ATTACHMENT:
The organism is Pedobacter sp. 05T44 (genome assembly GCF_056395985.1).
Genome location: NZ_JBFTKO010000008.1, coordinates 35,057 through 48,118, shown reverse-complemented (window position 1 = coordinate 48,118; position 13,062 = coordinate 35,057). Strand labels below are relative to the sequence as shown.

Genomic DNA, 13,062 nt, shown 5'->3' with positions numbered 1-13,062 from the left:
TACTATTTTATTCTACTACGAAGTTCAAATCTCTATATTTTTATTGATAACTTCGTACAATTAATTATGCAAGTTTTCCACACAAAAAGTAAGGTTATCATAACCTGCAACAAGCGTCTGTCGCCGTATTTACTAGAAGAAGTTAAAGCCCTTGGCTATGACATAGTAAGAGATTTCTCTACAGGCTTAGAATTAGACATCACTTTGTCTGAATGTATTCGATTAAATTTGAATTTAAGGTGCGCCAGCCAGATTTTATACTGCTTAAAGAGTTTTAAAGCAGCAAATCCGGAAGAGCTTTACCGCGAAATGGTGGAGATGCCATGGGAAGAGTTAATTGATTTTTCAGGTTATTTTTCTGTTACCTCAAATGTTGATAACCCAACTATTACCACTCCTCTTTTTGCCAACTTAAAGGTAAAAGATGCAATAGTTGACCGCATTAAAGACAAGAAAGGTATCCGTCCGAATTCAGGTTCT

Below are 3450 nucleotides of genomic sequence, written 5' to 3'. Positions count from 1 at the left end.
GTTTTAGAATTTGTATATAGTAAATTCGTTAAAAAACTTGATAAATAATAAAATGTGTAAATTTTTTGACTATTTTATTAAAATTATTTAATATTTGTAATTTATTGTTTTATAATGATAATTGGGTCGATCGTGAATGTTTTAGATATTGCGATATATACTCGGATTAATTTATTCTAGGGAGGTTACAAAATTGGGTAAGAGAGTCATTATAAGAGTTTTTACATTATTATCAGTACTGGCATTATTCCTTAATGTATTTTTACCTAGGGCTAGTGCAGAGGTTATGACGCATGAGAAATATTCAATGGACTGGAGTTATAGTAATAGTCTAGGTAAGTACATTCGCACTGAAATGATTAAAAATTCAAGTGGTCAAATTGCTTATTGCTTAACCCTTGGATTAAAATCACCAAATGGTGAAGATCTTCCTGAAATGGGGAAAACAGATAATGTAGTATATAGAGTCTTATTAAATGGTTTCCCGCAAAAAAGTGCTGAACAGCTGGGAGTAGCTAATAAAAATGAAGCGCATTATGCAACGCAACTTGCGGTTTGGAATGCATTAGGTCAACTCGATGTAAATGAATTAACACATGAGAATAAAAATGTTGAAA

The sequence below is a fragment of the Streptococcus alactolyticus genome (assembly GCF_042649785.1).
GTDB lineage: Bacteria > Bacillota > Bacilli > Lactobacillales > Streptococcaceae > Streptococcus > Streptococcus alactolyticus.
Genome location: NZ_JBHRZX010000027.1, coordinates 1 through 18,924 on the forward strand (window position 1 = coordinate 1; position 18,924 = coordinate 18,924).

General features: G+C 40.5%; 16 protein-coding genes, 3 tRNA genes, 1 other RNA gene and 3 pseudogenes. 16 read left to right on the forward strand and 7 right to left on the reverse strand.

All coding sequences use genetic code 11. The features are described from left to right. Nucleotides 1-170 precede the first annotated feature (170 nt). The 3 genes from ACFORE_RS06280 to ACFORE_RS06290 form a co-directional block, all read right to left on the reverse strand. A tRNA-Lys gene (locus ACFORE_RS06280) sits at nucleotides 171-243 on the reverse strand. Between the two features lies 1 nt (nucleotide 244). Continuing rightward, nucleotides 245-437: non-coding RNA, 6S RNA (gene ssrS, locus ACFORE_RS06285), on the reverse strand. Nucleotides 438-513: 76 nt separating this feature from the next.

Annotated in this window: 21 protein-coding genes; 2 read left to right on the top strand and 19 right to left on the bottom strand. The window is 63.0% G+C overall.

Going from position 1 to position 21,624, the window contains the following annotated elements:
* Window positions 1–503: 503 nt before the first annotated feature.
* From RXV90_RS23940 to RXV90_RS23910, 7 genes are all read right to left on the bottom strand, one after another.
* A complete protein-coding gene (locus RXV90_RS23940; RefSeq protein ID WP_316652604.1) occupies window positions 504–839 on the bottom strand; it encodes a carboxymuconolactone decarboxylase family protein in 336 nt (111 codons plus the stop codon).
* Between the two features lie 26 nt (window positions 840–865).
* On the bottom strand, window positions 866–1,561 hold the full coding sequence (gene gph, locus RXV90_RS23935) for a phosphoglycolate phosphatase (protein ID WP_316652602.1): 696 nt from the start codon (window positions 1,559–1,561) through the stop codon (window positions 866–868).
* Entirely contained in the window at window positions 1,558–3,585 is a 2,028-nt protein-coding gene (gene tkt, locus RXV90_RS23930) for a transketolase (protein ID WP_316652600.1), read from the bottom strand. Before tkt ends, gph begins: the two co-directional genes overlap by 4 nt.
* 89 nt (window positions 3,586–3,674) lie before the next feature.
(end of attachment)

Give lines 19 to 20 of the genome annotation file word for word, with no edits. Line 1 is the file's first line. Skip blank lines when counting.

* Entirely contained in the window at window positions 1,558–3,585 is a 2,028-nt protein-coding gene (gene tkt, locus RXV90_RS23930) for a transketolase (protein ID WP_316652600.1), read from the bottom strand. Before tkt ends, gph begins: the two co-directional genes overlap by 4 nt.
* 89 nt (window positions 3,586–3,674) lie before the next feature.